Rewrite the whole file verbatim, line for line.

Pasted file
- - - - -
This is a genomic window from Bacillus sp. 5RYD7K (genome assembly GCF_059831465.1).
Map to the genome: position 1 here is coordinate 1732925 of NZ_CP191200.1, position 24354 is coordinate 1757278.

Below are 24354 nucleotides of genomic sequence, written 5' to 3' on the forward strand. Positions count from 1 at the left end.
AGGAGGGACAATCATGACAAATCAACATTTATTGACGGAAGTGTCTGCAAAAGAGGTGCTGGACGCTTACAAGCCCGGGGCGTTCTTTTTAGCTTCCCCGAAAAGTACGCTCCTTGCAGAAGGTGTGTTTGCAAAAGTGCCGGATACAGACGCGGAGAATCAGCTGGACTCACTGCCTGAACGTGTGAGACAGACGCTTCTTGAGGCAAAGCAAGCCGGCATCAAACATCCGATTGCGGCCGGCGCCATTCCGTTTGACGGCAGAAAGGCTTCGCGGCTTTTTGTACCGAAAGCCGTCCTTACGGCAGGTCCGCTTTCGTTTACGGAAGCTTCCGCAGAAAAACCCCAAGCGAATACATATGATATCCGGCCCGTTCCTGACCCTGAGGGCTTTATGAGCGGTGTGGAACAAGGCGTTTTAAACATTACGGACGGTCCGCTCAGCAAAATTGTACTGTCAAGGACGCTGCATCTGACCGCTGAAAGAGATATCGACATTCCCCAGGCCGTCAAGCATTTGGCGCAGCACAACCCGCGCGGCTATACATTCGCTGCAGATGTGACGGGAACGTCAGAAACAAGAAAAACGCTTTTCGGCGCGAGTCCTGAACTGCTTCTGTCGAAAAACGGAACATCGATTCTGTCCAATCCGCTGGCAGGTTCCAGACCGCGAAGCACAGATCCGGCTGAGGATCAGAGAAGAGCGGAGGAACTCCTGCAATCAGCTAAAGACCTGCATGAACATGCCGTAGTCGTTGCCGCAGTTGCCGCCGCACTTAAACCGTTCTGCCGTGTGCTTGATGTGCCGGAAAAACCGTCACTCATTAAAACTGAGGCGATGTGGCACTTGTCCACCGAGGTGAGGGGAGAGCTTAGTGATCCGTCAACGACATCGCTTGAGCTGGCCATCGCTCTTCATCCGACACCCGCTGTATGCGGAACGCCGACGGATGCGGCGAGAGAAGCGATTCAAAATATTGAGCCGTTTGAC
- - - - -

This is a genomic window from Bacillus sp. 5RYD7K (genome assembly GCF_059831465.1).
Map to the genome: position 1 here is coordinate 1732925 of NZ_CP191200.1, position 24354 is coordinate 1757278.

Below are 24354 nucleotides of genomic sequence, written 5' to 3' on the forward strand. Positions count from 1 at the left end.
AGGAGGGACAATCATGACAAATCAACATTTATTGACGGAAGTGTCTGCAAAAGAGGTGCTGGACGCTTACAAGCCCGGGGCGTTCTTTTTAGCTTCCCCGAAAAGTACGCTCCTTGCAGAAGGTGTGTTTGCAAAAGTGCCGGATACAGACGCGGAGAATCAGCTGGACTCACTGCCTGAACGTGTGAGACAGACGCTTCTTGAGGCAAAGCAAGCCGGCATCAAACATCCGATTGCGGCCGGCGCCATTCCGTTTGACGGCAGAAAGGCTTCGCGGCTTTTTGTACCGAAAGCCGTCCTTACGGCAGGTCCGCTTTCGTTTACGGAAGCTTCCGCAGAAAAACCCCAAGCGAATACATATGATATCCGGCCCGTTCCTGACCCTGAGGGCTTTATGAGCGGTGTGGAACAAGGCGTTTTAAACATTACGGACGGTCCGCTCAGCAAAATTGTACTGTCAAGGACGCTGCATCTGACCGCTGAAAGAGATATCGACATTCCCCAGGCCGTCAAGCATTTGGCGCAGCACAACCCGCGCGGCTATACATTCGCTGCAGATGTGACGGGAACGTCAGAAACAAGAAAAACGCTTTTCGGCGCGAGTCCTGAACTGCTTCTGTCGAAAAACGGAACATCGATTCTGTCCAATCCGCTGGCAGGTTCCAGACCGCGAAGCACAGATCCGGCTGAGGATCAGAGAAGAGCGGAGGAACTCCTGCAATCAGCTAAAGACCTGCATGAACATGCCGTAGTCGTTGCCGCAGTTGCCGCCGCACTTAAACCGTTCTGCCGTGTGCTTGATGTGCCGGAAAAACCGTCACTCATTAAAACTGAGGCGATGTGGCACTTGTCCACCGAGGTGAGGGGAGAGCTTAGTGATCCGTCAACGACATCGCTTGAGCTGGCCATCGCTCTTCATCCGACACCCGCTGTATGCGGAACGCCGACGGATGCGGCGAGAGAAGCGATTCAAAATATTGAGCCGTTTGAC